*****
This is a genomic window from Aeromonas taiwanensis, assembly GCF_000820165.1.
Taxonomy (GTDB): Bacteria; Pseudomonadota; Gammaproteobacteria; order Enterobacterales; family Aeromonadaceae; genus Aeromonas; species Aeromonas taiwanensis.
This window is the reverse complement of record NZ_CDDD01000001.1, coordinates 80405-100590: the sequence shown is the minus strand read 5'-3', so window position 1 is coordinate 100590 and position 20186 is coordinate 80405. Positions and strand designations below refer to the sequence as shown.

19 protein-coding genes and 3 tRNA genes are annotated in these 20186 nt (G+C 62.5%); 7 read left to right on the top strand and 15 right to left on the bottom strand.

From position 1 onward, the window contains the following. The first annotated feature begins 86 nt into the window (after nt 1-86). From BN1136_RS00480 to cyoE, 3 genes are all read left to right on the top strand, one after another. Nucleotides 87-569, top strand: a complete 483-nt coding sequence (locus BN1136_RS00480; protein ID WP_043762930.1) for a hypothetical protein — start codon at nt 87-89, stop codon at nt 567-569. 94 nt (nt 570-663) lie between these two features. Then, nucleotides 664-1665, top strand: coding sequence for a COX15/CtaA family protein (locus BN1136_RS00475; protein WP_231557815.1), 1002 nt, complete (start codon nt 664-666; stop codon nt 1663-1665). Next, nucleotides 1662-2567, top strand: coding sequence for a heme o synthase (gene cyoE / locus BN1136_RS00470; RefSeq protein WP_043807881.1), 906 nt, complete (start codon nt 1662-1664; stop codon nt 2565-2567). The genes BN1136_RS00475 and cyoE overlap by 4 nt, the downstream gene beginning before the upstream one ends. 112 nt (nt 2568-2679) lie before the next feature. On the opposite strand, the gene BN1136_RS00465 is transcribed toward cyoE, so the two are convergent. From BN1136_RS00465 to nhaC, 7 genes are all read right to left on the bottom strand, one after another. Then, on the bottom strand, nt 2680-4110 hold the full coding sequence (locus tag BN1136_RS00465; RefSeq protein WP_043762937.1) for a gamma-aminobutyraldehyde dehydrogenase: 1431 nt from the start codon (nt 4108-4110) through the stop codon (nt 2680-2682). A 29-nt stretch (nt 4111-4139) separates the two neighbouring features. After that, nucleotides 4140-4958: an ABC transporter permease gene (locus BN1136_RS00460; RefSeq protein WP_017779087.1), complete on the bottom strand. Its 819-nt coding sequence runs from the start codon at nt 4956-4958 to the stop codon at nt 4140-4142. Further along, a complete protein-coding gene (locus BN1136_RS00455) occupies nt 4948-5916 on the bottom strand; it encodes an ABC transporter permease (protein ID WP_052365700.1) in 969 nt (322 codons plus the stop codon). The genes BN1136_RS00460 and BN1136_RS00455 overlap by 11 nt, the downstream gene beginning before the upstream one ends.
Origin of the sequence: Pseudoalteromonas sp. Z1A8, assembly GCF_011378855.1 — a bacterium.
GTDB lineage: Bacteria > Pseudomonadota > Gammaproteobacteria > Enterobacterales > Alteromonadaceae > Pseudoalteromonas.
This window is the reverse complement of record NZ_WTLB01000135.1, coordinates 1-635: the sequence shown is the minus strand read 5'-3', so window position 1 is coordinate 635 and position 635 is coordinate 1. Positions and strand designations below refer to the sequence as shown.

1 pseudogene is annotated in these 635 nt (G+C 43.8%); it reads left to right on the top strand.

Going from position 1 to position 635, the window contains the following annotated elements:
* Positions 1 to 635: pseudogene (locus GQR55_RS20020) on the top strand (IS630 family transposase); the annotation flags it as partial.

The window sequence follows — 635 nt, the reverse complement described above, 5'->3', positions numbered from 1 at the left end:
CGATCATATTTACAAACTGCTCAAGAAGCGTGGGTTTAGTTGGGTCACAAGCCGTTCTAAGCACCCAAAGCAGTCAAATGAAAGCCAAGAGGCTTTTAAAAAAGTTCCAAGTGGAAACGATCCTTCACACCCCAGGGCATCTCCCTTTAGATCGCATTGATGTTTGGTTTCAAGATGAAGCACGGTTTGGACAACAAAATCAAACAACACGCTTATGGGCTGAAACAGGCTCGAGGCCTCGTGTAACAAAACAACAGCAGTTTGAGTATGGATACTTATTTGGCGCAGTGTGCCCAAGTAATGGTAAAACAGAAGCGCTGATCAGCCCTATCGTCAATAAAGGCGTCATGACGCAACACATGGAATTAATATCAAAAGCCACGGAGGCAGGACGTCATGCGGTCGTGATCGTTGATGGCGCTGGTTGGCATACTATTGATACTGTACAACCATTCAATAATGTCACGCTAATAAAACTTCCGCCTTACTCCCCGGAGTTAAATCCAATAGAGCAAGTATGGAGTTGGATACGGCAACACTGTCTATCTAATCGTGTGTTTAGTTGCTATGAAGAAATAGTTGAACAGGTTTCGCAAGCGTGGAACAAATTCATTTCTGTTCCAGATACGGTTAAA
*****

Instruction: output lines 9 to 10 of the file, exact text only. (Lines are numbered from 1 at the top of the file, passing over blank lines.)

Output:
1 pseudogene is annotated in these 635 nt (G+C 43.8%); it reads left to right on the top strand.

Going from position 1 to position 635, the window contains the following annotated elements: